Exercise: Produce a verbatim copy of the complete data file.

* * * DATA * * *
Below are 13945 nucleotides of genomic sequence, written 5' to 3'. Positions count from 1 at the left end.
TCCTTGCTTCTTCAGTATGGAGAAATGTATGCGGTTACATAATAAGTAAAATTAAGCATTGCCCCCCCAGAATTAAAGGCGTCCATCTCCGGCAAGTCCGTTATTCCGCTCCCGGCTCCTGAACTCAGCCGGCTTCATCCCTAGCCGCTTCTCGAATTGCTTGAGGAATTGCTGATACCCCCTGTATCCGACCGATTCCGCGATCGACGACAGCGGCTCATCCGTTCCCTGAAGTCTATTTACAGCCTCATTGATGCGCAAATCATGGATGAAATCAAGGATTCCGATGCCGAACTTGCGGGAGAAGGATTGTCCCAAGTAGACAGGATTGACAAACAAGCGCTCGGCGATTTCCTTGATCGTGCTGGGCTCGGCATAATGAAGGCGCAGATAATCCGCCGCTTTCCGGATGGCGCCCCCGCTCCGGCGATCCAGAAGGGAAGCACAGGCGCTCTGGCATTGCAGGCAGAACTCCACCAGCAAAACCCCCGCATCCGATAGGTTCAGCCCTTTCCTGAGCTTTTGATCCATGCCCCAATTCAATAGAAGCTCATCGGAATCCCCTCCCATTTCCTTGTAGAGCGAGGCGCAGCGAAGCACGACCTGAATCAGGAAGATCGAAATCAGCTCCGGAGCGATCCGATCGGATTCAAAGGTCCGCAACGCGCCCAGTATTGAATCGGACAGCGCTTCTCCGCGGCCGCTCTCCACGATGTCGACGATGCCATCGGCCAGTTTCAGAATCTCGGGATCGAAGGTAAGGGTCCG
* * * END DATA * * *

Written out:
Below are 13945 nucleotides of genomic sequence, written 5' to 3'. Positions count from 1 at the left end.
TCCTTGCTTCTTCAGTATGGAGAAATGTATGCGGTTACATAATAAGTAAAATTAAGCATTGCCCCCCCAGAATTAAAGGCGTCCATCTCCGGCAAGTCCGTTATTCCGCTCCCGGCTCCTGAACTCAGCCGGCTTCATCCCTAGCCGCTTCTCGAATTGCTTGAGGAATTGCTGATACCCCCTGTATCCGACCGATTCCGCGATCGACGACAGCGGCTCATCCGTTCCCTGAAGTCTATTTACAGCCTCATTGATGCGCAAATCATGGATGAAATCAAGGATTCCGATGCCGAACTTGCGGGAGAAGGATTGTCCCAAGTAGACAGGATTGACAAACAAGCGCTCGGCGATTTCCTTGATCGTGCTGGGCTCGGCATAATGAAGGCGCAGATAATCCGCCGCTTTCCGGATGGCGCCCCCGCTCCGGCGATCCAGAAGGGAAGCACAGGCGCTCTGGCATTGCAGGCAGAACTCCACCAGCAAAACCCCCGCATCCGATAGGTTCAGCCCTTTCCTGAGCTTTTGATCCATGCCCCAATTCAATAGAAGCTCATCGGAATCCCCTCCCATTTCCTTGTAGAGCGAGGCGCAGCGAAGCACGACCTGAATCAGGAAGATCGAAATCAGCTCCGGAGCGATCCGATCGGATTCAAAGGTCCGCAACGCGCCCAGTATTGAATCGGACAGCGCTTCTCCGCGGCCGCTCTCCACGATGTCGACGATGCCATCGGCCAGTTTCAGAATCTCGGGATCGAAGGTAAGGGTCCG